The following blog is written by Kimani Cooper, a young Let us Learn campaigner who helped coordinate a demonstration in support of a legal challenge to the student finance regulations. These regulations mean that many talented young people, who are lawfully resident in the UK, are unable to access a student loan and as a result are “Young, gifted and blocked!”.
On Wednesday 24th June 2015 I – along with many other frustrated students – stood in Parliament Square outside the Supreme Court entrance, in a show of solidarity with the fight to correct the injustice of being denied the right to an education.
The case being heard in the Supreme Court is about an aspirational young woman who is facing the same barrier as many others, including myself. After sitting A-level exams, she and we have found that we are unable to further our potential by completing university education because we are denied access to a student loan. Denial of the right to attend university is a gross oversight and on Wednesday we were able to show the Supreme Court that we should be treated the same as every other student in the UK.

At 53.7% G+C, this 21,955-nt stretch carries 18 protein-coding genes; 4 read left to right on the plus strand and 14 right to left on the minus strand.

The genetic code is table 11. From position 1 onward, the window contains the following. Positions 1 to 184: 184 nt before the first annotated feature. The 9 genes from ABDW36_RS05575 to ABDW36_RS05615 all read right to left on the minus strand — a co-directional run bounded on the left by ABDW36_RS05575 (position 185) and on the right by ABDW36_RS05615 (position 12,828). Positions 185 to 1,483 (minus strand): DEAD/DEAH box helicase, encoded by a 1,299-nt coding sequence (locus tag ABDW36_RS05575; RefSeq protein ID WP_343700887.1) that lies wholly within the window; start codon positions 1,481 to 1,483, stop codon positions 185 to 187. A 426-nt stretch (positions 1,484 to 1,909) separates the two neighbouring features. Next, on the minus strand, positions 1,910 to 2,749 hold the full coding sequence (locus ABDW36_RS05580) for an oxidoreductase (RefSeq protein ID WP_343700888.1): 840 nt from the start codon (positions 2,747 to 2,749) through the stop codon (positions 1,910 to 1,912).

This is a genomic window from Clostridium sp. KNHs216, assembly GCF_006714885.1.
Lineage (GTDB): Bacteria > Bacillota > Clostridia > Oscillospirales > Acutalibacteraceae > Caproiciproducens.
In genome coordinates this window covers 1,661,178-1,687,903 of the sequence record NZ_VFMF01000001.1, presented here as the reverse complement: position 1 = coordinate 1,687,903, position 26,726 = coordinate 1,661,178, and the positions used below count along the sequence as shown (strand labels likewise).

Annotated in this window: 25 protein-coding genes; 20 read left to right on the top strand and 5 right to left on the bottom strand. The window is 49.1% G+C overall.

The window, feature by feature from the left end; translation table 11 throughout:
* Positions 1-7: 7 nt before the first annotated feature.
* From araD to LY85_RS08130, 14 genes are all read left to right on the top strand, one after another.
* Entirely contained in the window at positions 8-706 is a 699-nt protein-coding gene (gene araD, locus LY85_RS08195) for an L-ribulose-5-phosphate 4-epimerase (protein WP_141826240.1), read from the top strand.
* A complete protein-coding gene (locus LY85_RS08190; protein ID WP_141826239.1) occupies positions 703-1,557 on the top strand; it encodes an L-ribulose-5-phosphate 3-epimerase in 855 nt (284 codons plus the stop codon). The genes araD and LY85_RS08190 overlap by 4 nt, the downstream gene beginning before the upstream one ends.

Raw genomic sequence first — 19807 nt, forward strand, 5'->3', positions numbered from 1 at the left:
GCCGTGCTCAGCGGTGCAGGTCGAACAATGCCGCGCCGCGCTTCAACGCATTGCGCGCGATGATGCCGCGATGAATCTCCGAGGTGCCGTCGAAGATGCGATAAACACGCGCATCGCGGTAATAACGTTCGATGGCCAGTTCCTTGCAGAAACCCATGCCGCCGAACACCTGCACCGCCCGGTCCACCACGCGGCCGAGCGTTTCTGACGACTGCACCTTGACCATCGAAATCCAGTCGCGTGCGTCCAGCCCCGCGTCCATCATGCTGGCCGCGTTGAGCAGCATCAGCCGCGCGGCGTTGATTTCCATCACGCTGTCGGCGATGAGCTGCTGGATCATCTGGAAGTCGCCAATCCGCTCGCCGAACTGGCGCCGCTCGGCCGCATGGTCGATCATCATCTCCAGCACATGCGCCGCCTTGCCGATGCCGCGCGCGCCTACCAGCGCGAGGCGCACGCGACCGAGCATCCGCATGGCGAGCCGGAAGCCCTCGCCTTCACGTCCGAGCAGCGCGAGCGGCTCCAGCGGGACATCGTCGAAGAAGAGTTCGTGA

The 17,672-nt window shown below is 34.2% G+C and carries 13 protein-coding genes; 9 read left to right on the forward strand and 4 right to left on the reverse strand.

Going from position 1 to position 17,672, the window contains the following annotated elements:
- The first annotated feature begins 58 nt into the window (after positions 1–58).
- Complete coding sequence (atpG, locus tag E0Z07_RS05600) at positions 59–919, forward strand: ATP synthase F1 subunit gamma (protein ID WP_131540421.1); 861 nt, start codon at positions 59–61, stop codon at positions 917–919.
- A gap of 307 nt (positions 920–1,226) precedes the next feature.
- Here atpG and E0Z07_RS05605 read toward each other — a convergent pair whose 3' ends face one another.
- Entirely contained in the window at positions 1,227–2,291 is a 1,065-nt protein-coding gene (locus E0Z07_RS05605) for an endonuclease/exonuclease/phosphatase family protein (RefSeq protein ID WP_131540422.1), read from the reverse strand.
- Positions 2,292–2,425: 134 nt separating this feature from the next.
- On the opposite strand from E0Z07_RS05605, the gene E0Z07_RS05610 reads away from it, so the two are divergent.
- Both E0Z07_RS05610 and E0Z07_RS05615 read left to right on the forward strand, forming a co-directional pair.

Arriving at 8:50am, I stood shoulder to shoulder with other young people in the same situation as we stood up for our right to an education. David Lammy, MP for Tottenham, and Diane Abbott, MP for Hackney North – as well as Peter Kyle MP and Rupa Huq MP – showed their support for the campaign by attending and giving speeches encouraging Let Us Learners to continue with the fight. The primary purpose of the demonstration was to raise awareness of the case and in this aim we were definitely successful. The demonstration and the issue featured in multiple news outlets including national newspapers, radio and even television. Parliament Square was briefly filled with the sound of frustrated aspirational would-be students chanting “Let Us Learn” and “Young, gifted and blocked”
At 10:30am the demonstration was packed up as we went in to the court itself to show our support during the hearing. It was presented to the court that the taxes paid by a graduate over a lifetime far exceeds the funds invested in them with a student loan. These figures alone showed that denying us the ability to achieve our full potential in no way benefits British society. On the contrary, it only wastes the investment – financial and other – made at primary/secondary education.
Sitting inside the public gallery, listening to the court case, I felt hopeful as to the prospects of a favourable judgement and of the laws surrounding student finance to be changed.
By Kimani Cooper, 18 years old.